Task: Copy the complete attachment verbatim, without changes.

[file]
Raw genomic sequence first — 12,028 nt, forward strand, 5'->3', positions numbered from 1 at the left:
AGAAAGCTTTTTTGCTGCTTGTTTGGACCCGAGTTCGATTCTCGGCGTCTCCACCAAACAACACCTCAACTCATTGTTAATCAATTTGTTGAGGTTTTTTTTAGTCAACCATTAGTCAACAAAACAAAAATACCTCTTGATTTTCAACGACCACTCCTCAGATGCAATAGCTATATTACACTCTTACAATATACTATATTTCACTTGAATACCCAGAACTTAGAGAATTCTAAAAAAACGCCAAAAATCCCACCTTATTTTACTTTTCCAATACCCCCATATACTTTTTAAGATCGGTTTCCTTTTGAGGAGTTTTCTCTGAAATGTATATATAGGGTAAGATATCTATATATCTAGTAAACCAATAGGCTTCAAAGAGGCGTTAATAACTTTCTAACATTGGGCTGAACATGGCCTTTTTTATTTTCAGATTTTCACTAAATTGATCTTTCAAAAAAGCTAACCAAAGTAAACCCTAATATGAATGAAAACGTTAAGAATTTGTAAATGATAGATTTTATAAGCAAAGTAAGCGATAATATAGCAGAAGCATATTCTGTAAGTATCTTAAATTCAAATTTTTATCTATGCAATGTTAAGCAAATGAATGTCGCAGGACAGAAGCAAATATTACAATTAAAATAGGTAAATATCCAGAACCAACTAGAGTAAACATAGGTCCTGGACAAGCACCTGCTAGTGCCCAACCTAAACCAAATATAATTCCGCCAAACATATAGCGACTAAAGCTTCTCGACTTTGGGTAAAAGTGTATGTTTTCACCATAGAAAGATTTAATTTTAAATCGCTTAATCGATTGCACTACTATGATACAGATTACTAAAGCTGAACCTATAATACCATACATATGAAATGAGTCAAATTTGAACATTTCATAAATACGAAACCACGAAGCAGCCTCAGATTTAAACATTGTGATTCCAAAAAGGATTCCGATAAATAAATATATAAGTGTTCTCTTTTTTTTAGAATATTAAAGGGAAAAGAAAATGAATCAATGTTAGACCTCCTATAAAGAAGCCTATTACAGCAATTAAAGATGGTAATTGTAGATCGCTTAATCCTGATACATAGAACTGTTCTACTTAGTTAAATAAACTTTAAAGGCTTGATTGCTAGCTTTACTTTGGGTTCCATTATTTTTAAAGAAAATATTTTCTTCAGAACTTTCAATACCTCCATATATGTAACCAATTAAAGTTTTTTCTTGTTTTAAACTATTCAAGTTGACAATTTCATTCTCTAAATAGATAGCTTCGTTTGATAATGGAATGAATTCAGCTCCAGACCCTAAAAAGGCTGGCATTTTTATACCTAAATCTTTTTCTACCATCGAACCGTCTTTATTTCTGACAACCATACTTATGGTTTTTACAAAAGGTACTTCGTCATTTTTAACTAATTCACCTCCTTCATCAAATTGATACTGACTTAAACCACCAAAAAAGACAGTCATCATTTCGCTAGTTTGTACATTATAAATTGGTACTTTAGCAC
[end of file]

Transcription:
Raw genomic sequence first — 12,028 nt, forward strand, 5'->3', positions numbered from 1 at the left:
AGAAAGCTTTTTTGCTGCTTGTTTGGACCCGAGTTCGATTCTCGGCGTCTCCACCAAACAACACCTCAACTCATTGTTAATCAATTTGTTGAGGTTTTTTTTAGTCAACCATTAGTCAACAAAACAAAAATACCTCTTGATTTTCAACGACCACTCCTCAGATGCAATAGCTATATTACACTCTTACAATATACTATATTTCACTTGAATACCCAGAACTTAGAGAATTCTAAAAAAACGCCAAAAATCCCACCTTATTTTACTTTTCCAATACCCCCATATACTTTTTAAGATCGGTTTCCTTTTGAGGAGTTTTCTCTGAAATGTATATATAGGGTAAGATATCTATATATCTAGTAAACCAATAGGCTTCAAAGAGGCGTTAATAACTTTCTAACATTGGGCTGAACATGGCCTTTTTTATTTTCAGATTTTCACTAAATTGATCTTTCAAAAAAGCTAACCAAAGTAAACCCTAATATGAATGAAAACGTTAAGAATTTGTAAATGATAGATTTTATAAGCAAAGTAAGCGATAATATAGCAGAAGCATATTCTGTAAGTATCTTAAATTCAAATTTTTATCTATGCAATGTTAAGCAAATGAATGTCGCAGGACAGAAGCAAATATTACAATTAAAATAGGTAAATATCCAGAACCAACTAGAGTAAACATAGGTCCTGGACAAGCACCTGCTAGTGCCCAACCTAAACCAAATATAATTCCGCCAAACATATAGCGACTAAAGCTTCTCGACTTTGGGTAAAAGTGTATGTTTTCACCATAGAAAGATTTAATTTTAAATCGCTTAATCGATTGCACTACTATGATACAGATTACTAAAGCTGAACCTATAATACCATACATATGAAATGAGTCAAATTTGAACATTTCATAAATACGAAACCACGAAGCAGCCTCAGATTTAAACATTGTGATTCCAAAAAGGATTCCGATAAATAAATATATAAGTGTTCTCTTTTTTTTAGAATATTAAAGGGAAAAGAAAATGAATCAATGTTAGACCTCCTATAAAGAAGCCTATTACAGCAATTAAAGATGGTAATTGTAGATCGCTTAATCCTGATACATAGAACTGTTCTACTTAGTTAAATAAACTTTAAAGGCTTGATTGCTAGCTTTACTTTGGGTTCCATTATTTTTAAAGAAAATATTTTCTTCAGAACTTTCAATACCTCCATATATGTAACCAATTAAAGTTTTTTCTTGTTTTAAACTATTCAAGTTGACAATTTCATTCTCTAAATAGATAGCTTCGTTTGATAATGGAATGAATTCAGCTCCAGACCCTAAAAAGGCTGGCATTTTTATACCTAAATCTTTTTCTACCATCGAACCGTCTTTATTTCTGACAACCATACTTATGGTTTTTACAAAAGGTACTTCGTCATTTTTAACTAATTCACCTCCTTCATCAAATTGATACTGACTTAAACCACCAAAAAAGACAGTCATCATTTCGCTAGTTTGTACATTATAAATTGGTACTTTAGCAC